Greenhouse gas emissions from burning fossil fuels, forest destruction and other human activities are trapping heat and putting more energy into the climate system.
Hotter air means heatwaves are much more likely. For example, scientists now say the unprecedented heat and wildfires across the northern hemisphere in 2018 “could not have occurred without human-induced climate change”. In Australia, the scorching summer of 2016-17 in New South Wales was made at least 50 times more likely by global heating, linking it directly to climate change.
Hotter air can also carry more water vapour, meaning more intense rain and more flooding.
Another important factor in the northern hemisphere is the impact of changes in the Arctic. The polar region is heating more rapidly, reducing the temperature difference with lower latitudes. There is strong evidence that this is weakening the planetary waves (including the jet stream) that normally meander over Europe, Asia and North America.
When these waves stall, weather gets fixed over regions and becomes extreme. This has been linked to past floods in Pakistan, heatwaves in Russia and drought in California.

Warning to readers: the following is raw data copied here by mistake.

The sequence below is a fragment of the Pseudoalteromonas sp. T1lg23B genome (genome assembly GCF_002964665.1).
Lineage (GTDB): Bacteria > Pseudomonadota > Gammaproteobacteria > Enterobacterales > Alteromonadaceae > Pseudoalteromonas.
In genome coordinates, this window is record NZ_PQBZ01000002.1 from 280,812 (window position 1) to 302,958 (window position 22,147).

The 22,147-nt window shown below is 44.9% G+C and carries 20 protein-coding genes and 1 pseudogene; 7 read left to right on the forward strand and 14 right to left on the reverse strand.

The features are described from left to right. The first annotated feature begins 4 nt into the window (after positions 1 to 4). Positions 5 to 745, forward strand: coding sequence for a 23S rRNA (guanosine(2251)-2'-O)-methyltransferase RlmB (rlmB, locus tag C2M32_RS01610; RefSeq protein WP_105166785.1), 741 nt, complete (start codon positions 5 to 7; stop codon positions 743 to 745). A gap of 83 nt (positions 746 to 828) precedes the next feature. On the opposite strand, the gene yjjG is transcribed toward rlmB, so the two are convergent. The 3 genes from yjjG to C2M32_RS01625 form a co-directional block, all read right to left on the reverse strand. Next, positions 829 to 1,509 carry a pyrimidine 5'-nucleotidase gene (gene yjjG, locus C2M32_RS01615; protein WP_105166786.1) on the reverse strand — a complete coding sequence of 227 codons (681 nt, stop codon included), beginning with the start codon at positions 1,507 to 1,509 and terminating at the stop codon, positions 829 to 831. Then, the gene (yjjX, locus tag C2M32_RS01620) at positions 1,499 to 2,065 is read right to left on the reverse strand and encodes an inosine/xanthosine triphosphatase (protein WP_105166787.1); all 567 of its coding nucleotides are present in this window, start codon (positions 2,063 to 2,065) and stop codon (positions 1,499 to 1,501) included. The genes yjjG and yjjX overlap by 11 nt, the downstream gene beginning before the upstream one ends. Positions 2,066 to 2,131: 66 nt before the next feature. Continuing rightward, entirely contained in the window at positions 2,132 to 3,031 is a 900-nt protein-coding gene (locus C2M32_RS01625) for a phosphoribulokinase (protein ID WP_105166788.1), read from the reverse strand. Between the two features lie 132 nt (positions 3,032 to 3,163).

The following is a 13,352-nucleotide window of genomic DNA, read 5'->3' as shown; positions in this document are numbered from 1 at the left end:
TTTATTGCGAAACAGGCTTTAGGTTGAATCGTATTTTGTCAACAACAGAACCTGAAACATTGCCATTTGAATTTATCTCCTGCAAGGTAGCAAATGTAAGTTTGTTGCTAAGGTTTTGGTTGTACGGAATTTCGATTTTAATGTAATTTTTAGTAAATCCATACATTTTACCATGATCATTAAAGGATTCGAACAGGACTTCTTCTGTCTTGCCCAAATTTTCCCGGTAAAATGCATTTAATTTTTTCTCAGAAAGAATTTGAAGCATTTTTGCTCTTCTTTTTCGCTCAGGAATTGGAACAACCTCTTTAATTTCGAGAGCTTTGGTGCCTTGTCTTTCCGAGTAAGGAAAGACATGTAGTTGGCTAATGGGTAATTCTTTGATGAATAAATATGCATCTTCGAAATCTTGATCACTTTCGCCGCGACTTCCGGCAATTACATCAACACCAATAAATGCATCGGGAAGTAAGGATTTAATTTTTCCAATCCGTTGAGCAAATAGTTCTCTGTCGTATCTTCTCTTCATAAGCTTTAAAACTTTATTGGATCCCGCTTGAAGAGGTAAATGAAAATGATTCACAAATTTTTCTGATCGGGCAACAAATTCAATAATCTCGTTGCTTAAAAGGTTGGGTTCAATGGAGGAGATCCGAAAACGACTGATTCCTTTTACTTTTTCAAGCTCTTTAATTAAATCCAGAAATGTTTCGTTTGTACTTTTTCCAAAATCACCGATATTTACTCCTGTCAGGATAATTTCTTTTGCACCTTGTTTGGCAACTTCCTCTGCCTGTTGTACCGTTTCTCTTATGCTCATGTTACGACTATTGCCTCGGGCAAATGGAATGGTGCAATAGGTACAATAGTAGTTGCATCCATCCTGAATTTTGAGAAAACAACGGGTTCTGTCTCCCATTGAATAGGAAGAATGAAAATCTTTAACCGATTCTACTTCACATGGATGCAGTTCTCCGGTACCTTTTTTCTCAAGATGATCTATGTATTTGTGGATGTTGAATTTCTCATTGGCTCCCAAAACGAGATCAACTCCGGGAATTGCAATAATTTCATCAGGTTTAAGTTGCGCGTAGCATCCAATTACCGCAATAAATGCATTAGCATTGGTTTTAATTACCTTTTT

Most of the planet’s trapped heat goes into the oceans and rising sea temperatures mean more energy for hurricanes and typhoons. Record-breaking cyclones hit Mozambique in March and April. The deluge delivered in the US by Hurricane Harvey in 2017 was made three times more likely by climate change. Rising sea level also means storms cause more coastal damage.
Global heating does not influence all extreme weather – natural variability still exists. Carbon Brief analysed more than 230 studies and found 95% of heatwaves were made more likely or worse by climate change. For droughts, 65% were definitely affected by our hotter world, while the figure for floods was 57%. It is now undeniable that global heating is causing more extreme weather.